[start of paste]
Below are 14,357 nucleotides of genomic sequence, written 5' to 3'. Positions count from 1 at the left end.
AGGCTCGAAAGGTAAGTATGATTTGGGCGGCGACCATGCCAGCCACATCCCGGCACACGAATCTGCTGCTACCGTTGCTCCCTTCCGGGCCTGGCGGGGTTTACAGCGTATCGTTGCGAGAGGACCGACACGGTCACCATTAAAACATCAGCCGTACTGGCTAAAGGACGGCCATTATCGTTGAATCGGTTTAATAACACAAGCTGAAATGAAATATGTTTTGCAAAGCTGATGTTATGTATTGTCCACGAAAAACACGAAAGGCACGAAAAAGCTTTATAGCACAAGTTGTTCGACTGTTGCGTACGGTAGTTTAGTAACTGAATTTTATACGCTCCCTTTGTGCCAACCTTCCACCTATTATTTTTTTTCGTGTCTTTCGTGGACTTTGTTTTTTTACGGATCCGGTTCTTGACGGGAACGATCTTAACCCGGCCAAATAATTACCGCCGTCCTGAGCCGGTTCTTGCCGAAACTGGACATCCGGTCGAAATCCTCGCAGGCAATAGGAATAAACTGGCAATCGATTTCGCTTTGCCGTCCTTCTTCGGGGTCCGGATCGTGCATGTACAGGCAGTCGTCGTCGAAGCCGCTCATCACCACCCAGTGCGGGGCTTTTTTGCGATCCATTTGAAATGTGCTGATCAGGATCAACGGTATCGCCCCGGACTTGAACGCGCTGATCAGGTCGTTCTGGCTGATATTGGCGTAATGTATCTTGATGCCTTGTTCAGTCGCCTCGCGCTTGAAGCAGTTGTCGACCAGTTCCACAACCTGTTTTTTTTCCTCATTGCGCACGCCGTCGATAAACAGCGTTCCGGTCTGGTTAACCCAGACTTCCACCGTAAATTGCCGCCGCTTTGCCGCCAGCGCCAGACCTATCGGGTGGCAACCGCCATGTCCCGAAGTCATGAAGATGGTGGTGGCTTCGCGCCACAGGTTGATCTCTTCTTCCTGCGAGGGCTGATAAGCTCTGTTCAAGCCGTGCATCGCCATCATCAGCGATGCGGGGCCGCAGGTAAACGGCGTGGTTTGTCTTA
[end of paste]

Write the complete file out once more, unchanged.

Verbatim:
Below are 14,357 nucleotides of genomic sequence, written 5' to 3'. Positions count from 1 at the left end.
AGGCTCGAAAGGTAAGTATGATTTGGGCGGCGACCATGCCAGCCACATCCCGGCACACGAATCTGCTGCTACCGTTGCTCCCTTCCGGGCCTGGCGGGGTTTACAGCGTATCGTTGCGAGAGGACCGACACGGTCACCATTAAAACATCAGCCGTACTGGCTAAAGGACGGCCATTATCGTTGAATCGGTTTAATAACACAAGCTGAAATGAAATATGTTTTGCAAAGCTGATGTTATGTATTGTCCACGAAAAACACGAAAGGCACGAAAAAGCTTTATAGCACAAGTTGTTCGACTGTTGCGTACGGTAGTTTAGTAACTGAATTTTATACGCTCCCTTTGTGCCAACCTTCCACCTATTATTTTTTTTCGTGTCTTTCGTGGACTTTGTTTTTTTACGGATCCGGTTCTTGACGGGAACGATCTTAACCCGGCCAAATAATTACCGCCGTCCTGAGCCGGTTCTTGCCGAAACTGGACATCCGGTCGAAATCCTCGCAGGCAATAGGAATAAACTGGCAATCGATTTCGCTTTGCCGTCCTTCTTCGGGGTCCGGATCGTGCATGTACAGGCAGTCGTCGTCGAAGCCGCTCATCACCACCCAGTGCGGGGCTTTTTTGCGATCCATTTGAAATGTGCTGATCAGGATCAACGGTATCGCCCCGGACTTGAACGCGCTGATCAGGTCGTTCTGGCTGATATTGGCGTAATGTATCTTGATGCCTTGTTCAGTCGCCTCGCGCTTGAAGCAGTTGTCGACCAGTTCCACAACCTGTTTTTTTTCCTCATTGCGCACGCCGTCGATAAACAGCGTTCCGGTCTGGTTAACCCAGACTTCCACCGTAAATTGCCGCCGCTTTGCCGCCAGCGCCAGACCTATCGGGTGGCAACCGCCATGTCCCGAAGTCATGAAGATGGTGGTGGCTTCGCGCCACAGGTTGATCTCTTCTTCCTGCGAGGGCTGATAAGCTCTGTTCAAGCCGTGCATCGCCATCATCAGCGATGCGGGGCCGCAGGTAAACGGCGTGGTTTGTCTTA